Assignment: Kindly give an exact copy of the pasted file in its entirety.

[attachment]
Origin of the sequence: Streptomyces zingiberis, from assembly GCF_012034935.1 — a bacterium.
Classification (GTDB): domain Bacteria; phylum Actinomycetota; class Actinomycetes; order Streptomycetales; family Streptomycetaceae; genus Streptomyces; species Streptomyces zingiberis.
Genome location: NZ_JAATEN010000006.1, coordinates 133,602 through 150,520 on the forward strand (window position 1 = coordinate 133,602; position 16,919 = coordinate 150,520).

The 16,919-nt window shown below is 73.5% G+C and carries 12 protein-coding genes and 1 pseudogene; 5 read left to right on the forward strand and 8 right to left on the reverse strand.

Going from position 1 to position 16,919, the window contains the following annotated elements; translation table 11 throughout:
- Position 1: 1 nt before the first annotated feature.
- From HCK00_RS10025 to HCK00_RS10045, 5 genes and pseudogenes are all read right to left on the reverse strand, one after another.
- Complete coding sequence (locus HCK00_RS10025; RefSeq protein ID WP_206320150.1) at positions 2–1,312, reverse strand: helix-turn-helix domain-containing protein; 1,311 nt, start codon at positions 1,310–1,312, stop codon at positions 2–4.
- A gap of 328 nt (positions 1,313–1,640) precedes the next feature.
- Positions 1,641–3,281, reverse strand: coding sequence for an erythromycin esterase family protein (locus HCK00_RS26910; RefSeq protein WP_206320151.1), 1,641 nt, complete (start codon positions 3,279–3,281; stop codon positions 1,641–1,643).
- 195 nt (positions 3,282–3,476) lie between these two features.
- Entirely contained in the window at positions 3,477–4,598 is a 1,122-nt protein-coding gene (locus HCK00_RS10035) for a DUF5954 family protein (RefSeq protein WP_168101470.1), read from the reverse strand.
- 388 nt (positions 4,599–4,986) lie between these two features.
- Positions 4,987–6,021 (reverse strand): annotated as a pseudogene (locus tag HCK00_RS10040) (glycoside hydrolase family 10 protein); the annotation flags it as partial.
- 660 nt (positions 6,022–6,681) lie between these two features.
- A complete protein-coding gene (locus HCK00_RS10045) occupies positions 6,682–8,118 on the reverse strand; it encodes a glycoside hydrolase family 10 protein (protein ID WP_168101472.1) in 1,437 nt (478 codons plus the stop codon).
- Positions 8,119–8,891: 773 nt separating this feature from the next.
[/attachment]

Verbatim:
Origin of the sequence: Streptomyces zingiberis, from assembly GCF_012034935.1 — a bacterium.
Classification (GTDB): domain Bacteria; phylum Actinomycetota; class Actinomycetes; order Streptomycetales; family Streptomycetaceae; genus Streptomyces; species Streptomyces zingiberis.
Genome location: NZ_JAATEN010000006.1, coordinates 133,602 through 150,520 on the forward strand (window position 1 = coordinate 133,602; position 16,919 = coordinate 150,520).

The 16,919-nt window shown below is 73.5% G+C and carries 12 protein-coding genes and 1 pseudogene; 5 read left to right on the forward strand and 8 right to left on the reverse strand.

Going from position 1 to position 16,919, the window contains the following annotated elements; translation table 11 throughout:
- Position 1: 1 nt before the first annotated feature.
- From HCK00_RS10025 to HCK00_RS10045, 5 genes and pseudogenes are all read right to left on the reverse strand, one after another.
- Complete coding sequence (locus HCK00_RS10025; RefSeq protein ID WP_206320150.1) at positions 2–1,312, reverse strand: helix-turn-helix domain-containing protein; 1,311 nt, start codon at positions 1,310–1,312, stop codon at positions 2–4.
- A gap of 328 nt (positions 1,313–1,640) precedes the next feature.
- Positions 1,641–3,281, reverse strand: coding sequence for an erythromycin esterase family protein (locus HCK00_RS26910; RefSeq protein WP_206320151.1), 1,641 nt, complete (start codon positions 3,279–3,281; stop codon positions 1,641–1,643).
- 195 nt (positions 3,282–3,476) lie between these two features.
- Entirely contained in the window at positions 3,477–4,598 is a 1,122-nt protein-coding gene (locus HCK00_RS10035) for a DUF5954 family protein (RefSeq protein WP_168101470.1), read from the reverse strand.
- 388 nt (positions 4,599–4,986) lie between these two features.
- Positions 4,987–6,021 (reverse strand): annotated as a pseudogene (locus tag HCK00_RS10040) (glycoside hydrolase family 10 protein); the annotation flags it as partial.
- 660 nt (positions 6,022–6,681) lie between these two features.
- A complete protein-coding gene (locus HCK00_RS10045) occupies positions 6,682–8,118 on the reverse strand; it encodes a glycoside hydrolase family 10 protein (protein ID WP_168101472.1) in 1,437 nt (478 codons plus the stop codon).
- Positions 8,119–8,891: 773 nt separating this feature from the next.